This is a competitive renewal application for a grant that supports the Biotechnology Resource for NMR Molecular Imaging of Proteins at the University of California, San Diego. The BTRC develops and applies NMR spectroscopy for the study of proteins in biological supermolecular structures, such as virus particles and membranes. Successful applications of nuclear magnetic resonance (NMR) spectroscopy to proteins have been largely limited to the same class of soluble, globular proteins that are amenable to X-ray crystallography. However, methods that work well with globular proteins typically work poorly with membrane proteins in their native crystalline phospholipid bilayer environment. It is this technology gap that we seek to fill. The BTRC is highly focused on advancing the technology for high-resolution solid-state NMR spectroscopy so that it can be used in laboratories throughout the World to determine the structure of membrane proteins under near-native conditions. It is this unique technology that we will make available to the Nation's biomedical research community through our Collaborative (CP) and Service (SP) research projects. Membrane proteins are important targets for structural studies because they represent about one-third of the proteins expressed from the genomes of all organisms and have many unique roles, including as drug receptors where they have their greatest biomedical roles. Primary targets for the research at the BTRC include G-protein coupled receptors (GPCRs), which are the largest class of membrane proteins and of drug receptors. Information about their structures will help guide the development of new drugs for a wide range of diseases, ranging from cancer to mental illness.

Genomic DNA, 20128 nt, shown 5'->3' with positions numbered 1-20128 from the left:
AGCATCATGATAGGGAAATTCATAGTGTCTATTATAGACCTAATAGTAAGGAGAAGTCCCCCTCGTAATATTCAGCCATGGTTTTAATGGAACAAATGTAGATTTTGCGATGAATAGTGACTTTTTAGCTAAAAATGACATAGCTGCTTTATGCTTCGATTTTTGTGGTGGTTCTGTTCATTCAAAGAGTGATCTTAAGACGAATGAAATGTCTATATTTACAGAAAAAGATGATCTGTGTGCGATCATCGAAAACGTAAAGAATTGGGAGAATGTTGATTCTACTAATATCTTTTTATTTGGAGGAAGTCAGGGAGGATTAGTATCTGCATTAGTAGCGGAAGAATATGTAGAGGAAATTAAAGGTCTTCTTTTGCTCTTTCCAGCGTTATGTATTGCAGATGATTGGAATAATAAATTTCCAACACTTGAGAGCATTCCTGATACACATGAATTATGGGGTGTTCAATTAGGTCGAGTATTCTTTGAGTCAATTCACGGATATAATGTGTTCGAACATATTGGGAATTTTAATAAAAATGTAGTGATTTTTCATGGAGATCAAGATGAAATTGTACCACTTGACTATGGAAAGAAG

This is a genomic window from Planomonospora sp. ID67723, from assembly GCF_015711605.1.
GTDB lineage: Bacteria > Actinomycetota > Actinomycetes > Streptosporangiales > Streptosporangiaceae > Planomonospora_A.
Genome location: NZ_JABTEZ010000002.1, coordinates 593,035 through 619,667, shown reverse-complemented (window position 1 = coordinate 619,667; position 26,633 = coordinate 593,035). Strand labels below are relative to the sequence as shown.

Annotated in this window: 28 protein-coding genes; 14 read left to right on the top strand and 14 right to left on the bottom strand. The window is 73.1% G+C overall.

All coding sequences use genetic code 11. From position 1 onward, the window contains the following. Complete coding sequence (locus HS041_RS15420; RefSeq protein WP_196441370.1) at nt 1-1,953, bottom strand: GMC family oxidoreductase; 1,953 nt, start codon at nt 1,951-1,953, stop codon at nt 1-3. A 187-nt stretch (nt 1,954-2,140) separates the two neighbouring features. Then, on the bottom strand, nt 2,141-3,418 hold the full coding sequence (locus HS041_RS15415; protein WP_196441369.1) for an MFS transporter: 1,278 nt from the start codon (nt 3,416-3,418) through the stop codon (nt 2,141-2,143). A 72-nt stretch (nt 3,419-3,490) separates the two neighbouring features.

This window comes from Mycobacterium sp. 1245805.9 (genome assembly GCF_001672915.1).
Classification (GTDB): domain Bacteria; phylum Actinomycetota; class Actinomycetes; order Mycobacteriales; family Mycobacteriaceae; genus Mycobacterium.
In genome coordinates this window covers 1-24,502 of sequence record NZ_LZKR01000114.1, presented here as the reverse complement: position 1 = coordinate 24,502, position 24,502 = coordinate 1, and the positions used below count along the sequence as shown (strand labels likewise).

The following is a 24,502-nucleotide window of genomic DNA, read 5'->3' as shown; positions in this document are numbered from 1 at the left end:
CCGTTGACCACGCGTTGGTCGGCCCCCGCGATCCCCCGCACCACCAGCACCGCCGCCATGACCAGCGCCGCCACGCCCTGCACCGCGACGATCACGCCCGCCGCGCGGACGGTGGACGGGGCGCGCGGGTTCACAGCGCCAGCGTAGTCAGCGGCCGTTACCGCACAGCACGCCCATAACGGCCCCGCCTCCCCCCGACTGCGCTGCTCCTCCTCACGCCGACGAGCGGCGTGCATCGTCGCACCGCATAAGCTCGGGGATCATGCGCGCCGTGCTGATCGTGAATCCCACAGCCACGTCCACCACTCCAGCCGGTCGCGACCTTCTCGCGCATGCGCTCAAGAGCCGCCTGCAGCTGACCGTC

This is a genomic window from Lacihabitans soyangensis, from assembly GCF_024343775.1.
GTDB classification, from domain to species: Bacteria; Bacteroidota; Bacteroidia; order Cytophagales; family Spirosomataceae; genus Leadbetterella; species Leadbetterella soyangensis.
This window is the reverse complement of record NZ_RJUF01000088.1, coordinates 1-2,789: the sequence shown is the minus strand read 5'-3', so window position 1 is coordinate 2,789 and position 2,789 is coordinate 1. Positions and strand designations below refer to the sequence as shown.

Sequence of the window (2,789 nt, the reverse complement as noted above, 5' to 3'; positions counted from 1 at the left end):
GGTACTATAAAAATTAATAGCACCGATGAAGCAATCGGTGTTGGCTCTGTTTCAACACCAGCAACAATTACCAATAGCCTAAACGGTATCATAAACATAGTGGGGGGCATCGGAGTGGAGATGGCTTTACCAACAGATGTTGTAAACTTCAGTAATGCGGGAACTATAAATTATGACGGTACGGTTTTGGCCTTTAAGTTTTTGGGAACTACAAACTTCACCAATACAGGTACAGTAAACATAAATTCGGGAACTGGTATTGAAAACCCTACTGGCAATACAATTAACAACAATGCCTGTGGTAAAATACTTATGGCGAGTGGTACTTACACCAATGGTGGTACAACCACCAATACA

Public Health Relevance

The technology developed at the BTRC will accelerate the development of drugs against a wide range of diseases. The information gained in the studies carried out with this technology will disclose the details of how drugs bind to thei molecular partners, which are the actual players the affect diseases. This information will help in the discovery of new drugs.

National Institute of Health (NIH)
National Institute of Biomedical Imaging and Bioengineering (NIBIB)
Biotechnology Resource Grants (P41)
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Special Emphasis Panel (ZEB1-OSR-E (M3))
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Liu, Christina
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University of California San Diego
Schools of Arts and Sciences
La Jolla
United States
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